There’s a lot of discussion currently underway regarding the gamification of all sorts of environments, from the workplace to the classroom. While it’s nice, I suppose, to work on something that’s considered hot stuff, I’m less interested in being cutting edge or flashy than I am in finding a way to bring together in one cohesive package the things I value most regarding learning. Here are the things I’m looking for that I believe gaming provides:
Individualized skills development
When we play games, we learn at our own pace. It may take me three respawns to figure out a fight, and it may only take you one. That’s okay. I might focus on leveling up a tradeskill while you build rep. That’s allowed. My students should have the same opportunities.
Choice, ownership, agency. Some of the best games out there immerse us in their worlds and the tasks at hand because they allow us to decide who we are and how we’ll conduct ourselves. How often do our students go through the points-grabbing motions because they don’t own anything that takes place in the classroom?
Collaboration and development of strong team bonds
I want my kids to be able to evaluate their strengths and weaknesses and tackle problems together. Ideally, the classroom would be a tight-knit community of individuals bound together by a common purpose and similar beliefs about how to get the job done. Not unlike a guild.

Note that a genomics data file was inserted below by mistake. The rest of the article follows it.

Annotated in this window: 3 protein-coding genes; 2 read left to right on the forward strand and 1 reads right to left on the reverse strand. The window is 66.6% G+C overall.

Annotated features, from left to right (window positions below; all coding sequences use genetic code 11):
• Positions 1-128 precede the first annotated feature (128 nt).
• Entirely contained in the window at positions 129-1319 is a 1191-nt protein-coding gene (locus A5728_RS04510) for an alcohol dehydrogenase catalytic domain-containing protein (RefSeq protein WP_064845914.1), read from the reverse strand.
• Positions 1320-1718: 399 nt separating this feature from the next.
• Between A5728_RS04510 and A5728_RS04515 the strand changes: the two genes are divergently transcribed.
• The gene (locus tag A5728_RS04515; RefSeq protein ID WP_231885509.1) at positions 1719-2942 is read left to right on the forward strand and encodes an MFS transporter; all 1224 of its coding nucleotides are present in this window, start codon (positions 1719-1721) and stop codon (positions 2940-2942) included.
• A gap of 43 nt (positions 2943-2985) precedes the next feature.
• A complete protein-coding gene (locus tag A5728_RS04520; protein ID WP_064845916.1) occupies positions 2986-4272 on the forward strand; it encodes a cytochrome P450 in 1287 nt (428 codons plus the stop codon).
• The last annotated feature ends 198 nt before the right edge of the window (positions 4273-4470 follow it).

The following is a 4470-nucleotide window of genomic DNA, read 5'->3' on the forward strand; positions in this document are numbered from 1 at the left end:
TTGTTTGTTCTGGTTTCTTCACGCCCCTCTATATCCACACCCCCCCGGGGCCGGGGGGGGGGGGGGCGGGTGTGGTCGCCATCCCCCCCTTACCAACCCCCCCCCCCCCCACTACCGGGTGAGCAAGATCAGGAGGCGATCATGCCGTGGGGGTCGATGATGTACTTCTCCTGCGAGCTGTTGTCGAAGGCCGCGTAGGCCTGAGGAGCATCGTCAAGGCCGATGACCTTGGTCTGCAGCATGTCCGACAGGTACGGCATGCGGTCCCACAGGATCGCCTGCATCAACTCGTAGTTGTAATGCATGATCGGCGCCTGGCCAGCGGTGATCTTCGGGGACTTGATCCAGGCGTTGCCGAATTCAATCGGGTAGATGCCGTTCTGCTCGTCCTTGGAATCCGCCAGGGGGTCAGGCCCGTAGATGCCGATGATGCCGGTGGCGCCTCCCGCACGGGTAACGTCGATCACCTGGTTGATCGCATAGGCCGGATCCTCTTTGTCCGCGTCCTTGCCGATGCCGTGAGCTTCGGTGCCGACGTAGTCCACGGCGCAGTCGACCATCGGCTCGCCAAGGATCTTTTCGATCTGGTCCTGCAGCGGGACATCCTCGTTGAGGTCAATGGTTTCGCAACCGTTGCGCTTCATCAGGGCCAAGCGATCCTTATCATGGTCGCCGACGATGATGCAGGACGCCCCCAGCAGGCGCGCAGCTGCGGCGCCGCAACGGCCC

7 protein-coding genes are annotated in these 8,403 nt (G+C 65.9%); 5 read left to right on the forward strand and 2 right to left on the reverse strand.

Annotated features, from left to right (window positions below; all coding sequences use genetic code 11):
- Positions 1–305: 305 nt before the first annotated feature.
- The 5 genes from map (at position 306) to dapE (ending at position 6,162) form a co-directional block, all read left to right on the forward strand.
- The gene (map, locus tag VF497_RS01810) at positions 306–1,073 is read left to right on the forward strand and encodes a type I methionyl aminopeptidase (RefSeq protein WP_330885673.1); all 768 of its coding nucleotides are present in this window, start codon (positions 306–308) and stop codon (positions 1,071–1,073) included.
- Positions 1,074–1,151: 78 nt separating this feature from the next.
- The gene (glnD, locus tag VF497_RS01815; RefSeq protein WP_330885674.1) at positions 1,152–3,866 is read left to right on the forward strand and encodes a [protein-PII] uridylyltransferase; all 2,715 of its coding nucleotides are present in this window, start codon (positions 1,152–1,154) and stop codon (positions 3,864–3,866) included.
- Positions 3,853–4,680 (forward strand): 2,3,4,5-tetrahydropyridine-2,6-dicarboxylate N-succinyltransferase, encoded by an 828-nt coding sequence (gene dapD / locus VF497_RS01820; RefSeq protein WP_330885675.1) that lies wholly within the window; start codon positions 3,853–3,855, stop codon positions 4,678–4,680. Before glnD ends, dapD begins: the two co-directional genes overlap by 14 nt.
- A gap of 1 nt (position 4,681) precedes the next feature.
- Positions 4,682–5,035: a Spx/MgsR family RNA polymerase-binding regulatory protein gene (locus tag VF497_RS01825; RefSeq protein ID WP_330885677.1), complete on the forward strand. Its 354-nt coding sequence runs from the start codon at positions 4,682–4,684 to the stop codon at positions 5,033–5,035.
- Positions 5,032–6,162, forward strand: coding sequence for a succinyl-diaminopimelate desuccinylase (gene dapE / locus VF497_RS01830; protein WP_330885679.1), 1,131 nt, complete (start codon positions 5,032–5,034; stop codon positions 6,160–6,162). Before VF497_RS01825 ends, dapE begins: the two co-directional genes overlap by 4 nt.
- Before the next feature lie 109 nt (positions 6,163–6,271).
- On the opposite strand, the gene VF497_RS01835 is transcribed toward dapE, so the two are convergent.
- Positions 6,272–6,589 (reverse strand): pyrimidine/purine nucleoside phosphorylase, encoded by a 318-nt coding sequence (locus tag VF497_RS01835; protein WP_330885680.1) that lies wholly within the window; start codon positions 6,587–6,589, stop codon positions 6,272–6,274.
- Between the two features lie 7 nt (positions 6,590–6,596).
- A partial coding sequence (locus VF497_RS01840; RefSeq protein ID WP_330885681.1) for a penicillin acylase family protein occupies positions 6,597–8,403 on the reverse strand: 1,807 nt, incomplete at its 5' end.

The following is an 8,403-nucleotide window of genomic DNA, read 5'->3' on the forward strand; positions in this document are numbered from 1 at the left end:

Constant feedback in a variety of formats
Gamers get constant updates about how they’re doing, what their teammates or opponents are up to, and what steps to take to accomplish the next objective. Feedback beyond just a grade is crucial for motivating students to improve their skills.
Resilience in the face of failure
In games, we stand in fire, die, and learn (hopefully!) not to stand in fire again. We fail spectacularly when fighting a boss, research and confer with group members, alter strategy, and win. Learning happens as a result of those failures, and we are okay with failing in games. Not so much in the classroom. However, if we’re looking for mastery of skills, risk, or creativity from our students, failure has got to be an option.
Part of the job of bringing gaming into my classroom will be gaining parent support for the whole thing. I’ve created a little resource, available here, in order to share some of the why-am-I-doing-this with them. What do you think? I would appreciate any feedback in the comments.